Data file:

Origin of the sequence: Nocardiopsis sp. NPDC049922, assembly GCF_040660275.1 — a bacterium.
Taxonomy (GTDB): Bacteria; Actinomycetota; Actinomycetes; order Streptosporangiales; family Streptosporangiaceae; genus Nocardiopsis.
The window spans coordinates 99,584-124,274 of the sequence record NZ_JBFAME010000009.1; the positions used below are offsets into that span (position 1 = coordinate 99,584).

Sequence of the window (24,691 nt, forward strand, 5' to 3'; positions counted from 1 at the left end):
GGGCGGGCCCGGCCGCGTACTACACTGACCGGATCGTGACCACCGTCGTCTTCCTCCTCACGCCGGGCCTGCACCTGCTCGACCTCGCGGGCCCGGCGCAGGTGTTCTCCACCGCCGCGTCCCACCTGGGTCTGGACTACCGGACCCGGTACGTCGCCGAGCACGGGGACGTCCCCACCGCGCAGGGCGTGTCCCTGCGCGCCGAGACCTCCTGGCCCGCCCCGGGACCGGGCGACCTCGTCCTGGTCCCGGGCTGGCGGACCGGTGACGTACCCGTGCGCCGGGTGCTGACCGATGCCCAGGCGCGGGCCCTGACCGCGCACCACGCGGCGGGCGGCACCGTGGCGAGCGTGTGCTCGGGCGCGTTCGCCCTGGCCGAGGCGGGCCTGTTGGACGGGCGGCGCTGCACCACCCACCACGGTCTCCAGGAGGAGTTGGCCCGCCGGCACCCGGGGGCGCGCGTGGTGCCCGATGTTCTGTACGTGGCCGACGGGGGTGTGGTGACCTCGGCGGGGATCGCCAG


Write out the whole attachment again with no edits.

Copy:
Origin of the sequence: Nocardiopsis sp. NPDC049922, assembly GCF_040660275.1 — a bacterium.
Taxonomy (GTDB): Bacteria; Actinomycetota; Actinomycetes; order Streptosporangiales; family Streptosporangiaceae; genus Nocardiopsis.
The window spans coordinates 99,584-124,274 of the sequence record NZ_JBFAME010000009.1; the positions used below are offsets into that span (position 1 = coordinate 99,584).

Sequence of the window (24,691 nt, forward strand, 5' to 3'; positions counted from 1 at the left end):
GGGCGGGCCCGGCCGCGTACTACACTGACCGGATCGTGACCACCGTCGTCTTCCTCCTCACGCCGGGCCTGCACCTGCTCGACCTCGCGGGCCCGGCGCAGGTGTTCTCCACCGCCGCGTCCCACCTGGGTCTGGACTACCGGACCCGGTACGTCGCCGAGCACGGGGACGTCCCCACCGCGCAGGGCGTGTCCCTGCGCGCCGAGACCTCCTGGCCCGCCCCGGGACCGGGCGACCTCGTCCTGGTCCCGGGCTGGCGGACCGGTGACGTACCCGTGCGCCGGGTGCTGACCGATGCCCAGGCGCGGGCCCTGACCGCGCACCACGCGGCGGGCGGCACCGTGGCGAGCGTGTGCTCGGGCGCGTTCGCCCTGGCCGAGGCGGGCCTGTTGGACGGGCGGCGCTGCACCACCCACCACGGTCTCCAGGAGGAGTTGGCCCGCCGGCACCCGGGGGCGCGCGTGGTGCCCGATGTTCTGTACGTGGCCGACGGGGGTGTGGTGACCTCGGCGGGGATCGCCAG